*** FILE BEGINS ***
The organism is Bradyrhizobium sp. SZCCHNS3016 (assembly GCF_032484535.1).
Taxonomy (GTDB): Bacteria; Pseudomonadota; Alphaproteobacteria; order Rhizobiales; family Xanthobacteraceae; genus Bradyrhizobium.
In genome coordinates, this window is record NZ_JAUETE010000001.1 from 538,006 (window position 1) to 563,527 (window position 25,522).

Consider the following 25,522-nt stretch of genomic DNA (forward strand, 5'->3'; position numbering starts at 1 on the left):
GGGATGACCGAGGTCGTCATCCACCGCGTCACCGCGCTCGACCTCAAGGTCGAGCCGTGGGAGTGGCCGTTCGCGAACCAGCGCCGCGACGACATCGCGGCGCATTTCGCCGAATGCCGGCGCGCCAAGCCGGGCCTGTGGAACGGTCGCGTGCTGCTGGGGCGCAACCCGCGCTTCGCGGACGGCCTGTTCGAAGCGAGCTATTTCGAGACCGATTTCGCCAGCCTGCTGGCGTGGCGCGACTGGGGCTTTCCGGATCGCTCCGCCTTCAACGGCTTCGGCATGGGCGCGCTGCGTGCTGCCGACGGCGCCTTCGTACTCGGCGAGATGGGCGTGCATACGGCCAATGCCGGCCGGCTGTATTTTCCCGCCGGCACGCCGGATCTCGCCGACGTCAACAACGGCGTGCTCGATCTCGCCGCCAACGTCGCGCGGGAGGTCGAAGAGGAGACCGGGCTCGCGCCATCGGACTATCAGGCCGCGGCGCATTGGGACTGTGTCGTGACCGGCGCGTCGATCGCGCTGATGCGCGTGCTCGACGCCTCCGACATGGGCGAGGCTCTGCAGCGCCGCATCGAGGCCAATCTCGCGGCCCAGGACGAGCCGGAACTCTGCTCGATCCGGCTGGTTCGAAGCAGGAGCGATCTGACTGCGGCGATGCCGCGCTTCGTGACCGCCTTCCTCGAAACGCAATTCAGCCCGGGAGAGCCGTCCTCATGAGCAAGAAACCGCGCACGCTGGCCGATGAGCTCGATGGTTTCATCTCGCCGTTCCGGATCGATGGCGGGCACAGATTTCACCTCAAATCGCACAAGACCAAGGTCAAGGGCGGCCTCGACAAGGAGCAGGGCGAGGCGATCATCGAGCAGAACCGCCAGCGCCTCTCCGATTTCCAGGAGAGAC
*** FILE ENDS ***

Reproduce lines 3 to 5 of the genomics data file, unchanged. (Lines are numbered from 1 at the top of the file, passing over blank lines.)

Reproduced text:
In genome coordinates, this window is record NZ_JAUETE010000001.1 from 538,006 (window position 1) to 563,527 (window position 25,522).

Consider the following 25,522-nt stretch of genomic DNA (forward strand, 5'->3'; position numbering starts at 1 on the left):
GGGATGACCGAGGTCGTCATCCACCGCGTCACCGCGCTCGACCTCAAGGTCGAGCCGTGGGAGTGGCCGTTCGCGAACCAGCGCCGCGACGACATCGCGGCGCATTTCGCCGAATGCCGGCGCGCCAAGCCGGGCCTGTGGAACGGTCGCGTGCTGCTGGGGCGCAACCCGCGCTTCGCGGACGGCCTGTTCGAAGCGAGCTATTTCGAGACCGATTTCGCCAGCCTGCTGGCGTGGCGCGACTGGGGCTTTCCGGATCGCTCCGCCTTCAACGGCTTCGGCATGGGCGCGCTGCGTGCTGCCGACGGCGCCTTCGTACTCGGCGAGATGGGCGTGCATACGGCCAATGCCGGCCGGCTGTATTTTCCCGCCGGCACGCCGGATCTCGCCGACGTCAACAACGGCGTGCTCGATCTCGCCGCCAACGTCGCGCGGGAGGTCGAAGAGGAGACCGGGCTCGCGCCATCGGACTATCAGGCCGCGGCGCATTGGGACTGTGTCGTGACCGGCGCGTCGATCGCGCTGATGCGCGTGCTCGACGCCTCCGACATGGGCGAGGCTCTGCAGCGCCGCATCGAGGCCAATCTCGCGGCCCAGGACGAGCCGGAACTCTGCTCGATCCGGCTGGTTCGAAGCAGGAGCGATCTGACTGCGGCGATGCCGCGCTTCGTGACCGCCTTCCTCGAAACGCAATTCAGCCCGGGAGAGCCGTCCTCATGAGCAAGAAACCGCGCACGCTGGCCGATGAGCTCGATGGTTTCATCTCGCCGTTCCGGATCGATGGCGGGCACAGATTTCACCTCAAATCGCACAAGACCAAGGTCAAGGGCGGCCTCGACAAGGAGCAGGGCGAGGCGATCATCGAGCAGAACCGCCAGCGCCTCTCCGATTTCCAGGAGAGAC